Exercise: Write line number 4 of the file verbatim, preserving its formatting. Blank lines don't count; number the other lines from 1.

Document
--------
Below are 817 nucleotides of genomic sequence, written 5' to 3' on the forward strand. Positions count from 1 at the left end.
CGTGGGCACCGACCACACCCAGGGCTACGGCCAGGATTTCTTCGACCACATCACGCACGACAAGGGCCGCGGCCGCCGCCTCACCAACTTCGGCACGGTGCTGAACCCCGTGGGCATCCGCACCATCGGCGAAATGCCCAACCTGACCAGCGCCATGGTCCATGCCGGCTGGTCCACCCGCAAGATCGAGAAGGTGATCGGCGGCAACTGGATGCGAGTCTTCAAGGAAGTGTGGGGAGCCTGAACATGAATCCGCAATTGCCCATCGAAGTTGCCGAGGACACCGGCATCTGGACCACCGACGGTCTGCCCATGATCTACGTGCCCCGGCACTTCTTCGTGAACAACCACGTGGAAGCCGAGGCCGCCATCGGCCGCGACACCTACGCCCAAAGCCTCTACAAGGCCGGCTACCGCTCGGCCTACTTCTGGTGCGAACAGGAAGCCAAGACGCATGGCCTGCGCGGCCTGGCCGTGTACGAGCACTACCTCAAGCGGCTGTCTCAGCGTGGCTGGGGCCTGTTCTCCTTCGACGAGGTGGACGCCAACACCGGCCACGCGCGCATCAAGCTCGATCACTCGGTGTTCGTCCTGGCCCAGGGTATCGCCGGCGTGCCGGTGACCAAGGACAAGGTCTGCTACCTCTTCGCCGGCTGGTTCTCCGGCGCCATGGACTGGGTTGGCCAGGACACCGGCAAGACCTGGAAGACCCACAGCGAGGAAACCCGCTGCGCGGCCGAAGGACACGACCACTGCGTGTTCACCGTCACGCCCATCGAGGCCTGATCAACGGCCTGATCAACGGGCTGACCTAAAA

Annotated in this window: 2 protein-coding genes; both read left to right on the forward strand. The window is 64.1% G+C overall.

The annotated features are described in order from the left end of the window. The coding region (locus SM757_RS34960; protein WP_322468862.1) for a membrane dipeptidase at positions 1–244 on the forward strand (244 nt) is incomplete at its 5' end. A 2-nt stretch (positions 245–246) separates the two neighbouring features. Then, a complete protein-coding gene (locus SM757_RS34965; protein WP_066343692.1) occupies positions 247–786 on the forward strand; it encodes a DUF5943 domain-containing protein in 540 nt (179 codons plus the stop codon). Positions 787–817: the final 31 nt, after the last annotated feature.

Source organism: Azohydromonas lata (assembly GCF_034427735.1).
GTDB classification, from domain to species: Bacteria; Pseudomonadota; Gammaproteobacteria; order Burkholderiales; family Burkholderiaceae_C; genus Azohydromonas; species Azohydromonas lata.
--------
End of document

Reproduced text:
The annotated features are described in order from the left end of the window. The coding region (locus SM757_RS34960; protein WP_322468862.1) for a membrane dipeptidase at positions 1–244 on the forward strand (244 nt) is incomplete at its 5' end. A 2-nt stretch (positions 245–246) separates the two neighbouring features. Then, a complete protein-coding gene (locus SM757_RS34965; protein WP_066343692.1) occupies positions 247–786 on the forward strand; it encodes a DUF5943 domain-containing protein in 540 nt (179 codons plus the stop codon). Positions 787–817: the final 31 nt, after the last annotated feature.